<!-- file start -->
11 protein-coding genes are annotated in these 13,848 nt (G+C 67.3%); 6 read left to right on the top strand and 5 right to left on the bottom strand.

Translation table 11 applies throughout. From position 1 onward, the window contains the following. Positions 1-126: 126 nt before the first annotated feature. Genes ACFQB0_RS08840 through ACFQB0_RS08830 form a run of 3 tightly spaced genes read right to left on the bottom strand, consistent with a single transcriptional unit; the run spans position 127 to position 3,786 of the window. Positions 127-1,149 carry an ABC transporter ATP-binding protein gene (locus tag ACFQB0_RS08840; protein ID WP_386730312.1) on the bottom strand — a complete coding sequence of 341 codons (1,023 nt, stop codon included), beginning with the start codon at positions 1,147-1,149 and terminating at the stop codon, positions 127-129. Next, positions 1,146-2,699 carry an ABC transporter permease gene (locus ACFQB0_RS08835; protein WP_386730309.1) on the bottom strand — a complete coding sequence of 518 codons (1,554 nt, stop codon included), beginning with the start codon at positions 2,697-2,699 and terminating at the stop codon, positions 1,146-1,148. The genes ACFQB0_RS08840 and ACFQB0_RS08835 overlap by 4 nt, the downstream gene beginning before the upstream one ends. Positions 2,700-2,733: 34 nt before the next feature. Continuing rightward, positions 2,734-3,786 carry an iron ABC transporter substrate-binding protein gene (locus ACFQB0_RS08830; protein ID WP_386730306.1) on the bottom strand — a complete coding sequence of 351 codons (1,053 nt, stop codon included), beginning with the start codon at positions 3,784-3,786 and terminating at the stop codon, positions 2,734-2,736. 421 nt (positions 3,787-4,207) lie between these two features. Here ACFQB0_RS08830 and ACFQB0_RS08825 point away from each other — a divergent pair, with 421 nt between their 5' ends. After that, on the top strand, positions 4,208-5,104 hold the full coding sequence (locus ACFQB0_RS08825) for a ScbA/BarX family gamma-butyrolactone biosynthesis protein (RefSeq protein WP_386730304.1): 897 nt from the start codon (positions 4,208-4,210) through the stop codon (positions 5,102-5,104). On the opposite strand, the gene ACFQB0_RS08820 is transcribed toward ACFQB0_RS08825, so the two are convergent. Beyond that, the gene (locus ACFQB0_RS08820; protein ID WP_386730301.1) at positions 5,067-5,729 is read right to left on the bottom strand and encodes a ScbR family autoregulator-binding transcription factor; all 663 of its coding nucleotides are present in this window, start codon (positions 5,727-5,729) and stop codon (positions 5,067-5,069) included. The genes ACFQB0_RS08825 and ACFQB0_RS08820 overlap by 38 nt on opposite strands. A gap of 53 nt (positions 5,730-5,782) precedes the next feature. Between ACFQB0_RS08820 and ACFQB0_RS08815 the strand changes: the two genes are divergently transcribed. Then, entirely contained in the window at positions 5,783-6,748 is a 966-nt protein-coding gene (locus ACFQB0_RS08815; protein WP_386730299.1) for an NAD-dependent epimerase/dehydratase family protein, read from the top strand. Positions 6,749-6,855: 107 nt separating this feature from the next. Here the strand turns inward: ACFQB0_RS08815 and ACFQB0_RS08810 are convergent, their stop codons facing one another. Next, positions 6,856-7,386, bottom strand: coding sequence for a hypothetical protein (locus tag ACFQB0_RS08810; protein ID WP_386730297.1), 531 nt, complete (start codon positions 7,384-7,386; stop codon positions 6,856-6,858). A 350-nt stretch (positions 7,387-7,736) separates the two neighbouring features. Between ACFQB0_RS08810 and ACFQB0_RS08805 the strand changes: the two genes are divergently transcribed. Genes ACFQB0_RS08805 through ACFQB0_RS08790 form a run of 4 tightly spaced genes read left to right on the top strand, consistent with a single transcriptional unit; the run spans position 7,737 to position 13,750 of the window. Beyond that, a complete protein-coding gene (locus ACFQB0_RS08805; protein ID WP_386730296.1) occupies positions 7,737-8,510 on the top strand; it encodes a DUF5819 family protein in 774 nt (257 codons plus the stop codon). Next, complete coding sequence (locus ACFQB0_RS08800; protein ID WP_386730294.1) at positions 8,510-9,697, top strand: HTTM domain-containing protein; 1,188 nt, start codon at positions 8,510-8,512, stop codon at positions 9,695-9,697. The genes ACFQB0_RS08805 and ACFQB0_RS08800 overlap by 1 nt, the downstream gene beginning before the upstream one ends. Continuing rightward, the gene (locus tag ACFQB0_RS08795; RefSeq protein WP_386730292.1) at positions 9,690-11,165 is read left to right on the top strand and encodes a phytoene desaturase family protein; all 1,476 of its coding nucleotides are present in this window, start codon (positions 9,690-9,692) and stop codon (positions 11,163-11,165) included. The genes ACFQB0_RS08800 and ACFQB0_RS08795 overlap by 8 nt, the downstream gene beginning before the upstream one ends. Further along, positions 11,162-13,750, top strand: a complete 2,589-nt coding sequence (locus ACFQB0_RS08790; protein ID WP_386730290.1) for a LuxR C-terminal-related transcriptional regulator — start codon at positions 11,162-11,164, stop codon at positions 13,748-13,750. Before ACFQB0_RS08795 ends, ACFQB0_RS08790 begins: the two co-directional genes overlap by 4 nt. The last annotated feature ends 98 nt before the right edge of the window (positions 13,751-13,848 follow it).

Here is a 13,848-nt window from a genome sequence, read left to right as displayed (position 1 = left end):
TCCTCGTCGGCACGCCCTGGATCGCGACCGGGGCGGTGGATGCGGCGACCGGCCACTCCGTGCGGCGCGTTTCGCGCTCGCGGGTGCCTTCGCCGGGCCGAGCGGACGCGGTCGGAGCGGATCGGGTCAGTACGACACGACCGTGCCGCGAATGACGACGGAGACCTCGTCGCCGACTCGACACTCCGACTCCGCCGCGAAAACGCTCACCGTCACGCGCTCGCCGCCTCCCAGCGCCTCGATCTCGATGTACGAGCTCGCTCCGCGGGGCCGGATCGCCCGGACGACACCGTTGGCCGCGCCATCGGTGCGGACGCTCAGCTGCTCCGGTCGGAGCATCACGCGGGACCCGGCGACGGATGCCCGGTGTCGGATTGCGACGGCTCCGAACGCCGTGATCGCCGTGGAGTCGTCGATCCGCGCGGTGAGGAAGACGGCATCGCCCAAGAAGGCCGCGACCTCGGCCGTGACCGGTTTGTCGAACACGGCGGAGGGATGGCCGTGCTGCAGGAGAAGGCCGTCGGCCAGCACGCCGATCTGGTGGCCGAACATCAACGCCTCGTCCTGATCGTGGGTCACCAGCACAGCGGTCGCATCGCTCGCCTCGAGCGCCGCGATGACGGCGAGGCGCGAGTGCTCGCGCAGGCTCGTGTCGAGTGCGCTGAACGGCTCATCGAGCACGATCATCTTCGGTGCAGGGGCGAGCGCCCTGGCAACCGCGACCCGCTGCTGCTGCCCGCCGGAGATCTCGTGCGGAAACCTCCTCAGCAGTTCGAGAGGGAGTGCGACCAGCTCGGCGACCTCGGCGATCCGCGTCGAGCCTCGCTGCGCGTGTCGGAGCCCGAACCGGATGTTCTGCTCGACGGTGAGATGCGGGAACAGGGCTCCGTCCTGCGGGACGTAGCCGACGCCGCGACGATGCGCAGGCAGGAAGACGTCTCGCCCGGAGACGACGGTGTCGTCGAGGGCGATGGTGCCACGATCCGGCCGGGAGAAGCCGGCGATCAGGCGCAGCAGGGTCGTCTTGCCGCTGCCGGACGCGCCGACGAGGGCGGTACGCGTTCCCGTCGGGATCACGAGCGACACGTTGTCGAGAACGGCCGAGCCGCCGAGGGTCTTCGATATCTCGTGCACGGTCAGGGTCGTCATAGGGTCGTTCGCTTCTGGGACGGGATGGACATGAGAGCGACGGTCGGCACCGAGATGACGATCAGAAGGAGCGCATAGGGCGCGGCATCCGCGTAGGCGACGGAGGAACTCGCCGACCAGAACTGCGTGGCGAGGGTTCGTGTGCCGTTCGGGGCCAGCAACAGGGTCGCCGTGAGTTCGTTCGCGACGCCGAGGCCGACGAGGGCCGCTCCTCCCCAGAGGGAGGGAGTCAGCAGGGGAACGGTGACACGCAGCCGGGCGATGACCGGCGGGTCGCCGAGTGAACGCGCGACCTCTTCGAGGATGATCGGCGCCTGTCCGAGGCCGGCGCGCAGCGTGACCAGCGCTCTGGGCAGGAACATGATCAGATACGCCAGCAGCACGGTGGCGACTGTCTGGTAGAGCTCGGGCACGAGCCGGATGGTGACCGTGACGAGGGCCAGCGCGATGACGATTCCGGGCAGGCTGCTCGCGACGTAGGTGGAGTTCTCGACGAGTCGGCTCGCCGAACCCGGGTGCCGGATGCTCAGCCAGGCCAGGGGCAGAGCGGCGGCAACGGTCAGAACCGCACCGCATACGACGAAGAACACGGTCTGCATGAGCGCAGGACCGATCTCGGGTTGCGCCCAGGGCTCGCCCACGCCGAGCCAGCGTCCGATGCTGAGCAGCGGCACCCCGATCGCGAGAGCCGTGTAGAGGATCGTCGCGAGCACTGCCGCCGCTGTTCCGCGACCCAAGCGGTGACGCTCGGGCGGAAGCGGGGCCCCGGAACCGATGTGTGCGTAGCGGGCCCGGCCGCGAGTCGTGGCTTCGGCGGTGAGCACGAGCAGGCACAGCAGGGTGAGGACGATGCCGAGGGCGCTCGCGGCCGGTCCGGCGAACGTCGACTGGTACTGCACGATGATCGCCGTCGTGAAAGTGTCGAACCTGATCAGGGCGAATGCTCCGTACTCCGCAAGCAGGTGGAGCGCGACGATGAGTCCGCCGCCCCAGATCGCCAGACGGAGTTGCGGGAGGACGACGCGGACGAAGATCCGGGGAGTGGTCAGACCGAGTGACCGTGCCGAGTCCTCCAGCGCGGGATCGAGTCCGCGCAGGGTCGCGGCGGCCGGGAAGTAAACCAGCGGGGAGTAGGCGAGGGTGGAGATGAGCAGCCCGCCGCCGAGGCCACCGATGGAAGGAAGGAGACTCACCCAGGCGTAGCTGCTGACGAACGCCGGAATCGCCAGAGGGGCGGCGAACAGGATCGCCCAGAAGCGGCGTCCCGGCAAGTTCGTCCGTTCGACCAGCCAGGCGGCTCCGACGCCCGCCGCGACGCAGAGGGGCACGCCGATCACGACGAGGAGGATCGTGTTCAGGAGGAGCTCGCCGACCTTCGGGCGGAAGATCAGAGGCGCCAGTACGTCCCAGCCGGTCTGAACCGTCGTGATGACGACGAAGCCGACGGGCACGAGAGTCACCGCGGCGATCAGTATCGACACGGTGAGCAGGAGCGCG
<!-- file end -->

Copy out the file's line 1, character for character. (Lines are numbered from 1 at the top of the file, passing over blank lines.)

11 protein-coding genes are annotated in these 13,848 nt (G+C 67.3%); 6 read left to right on the top strand and 5 right to left on the bottom strand.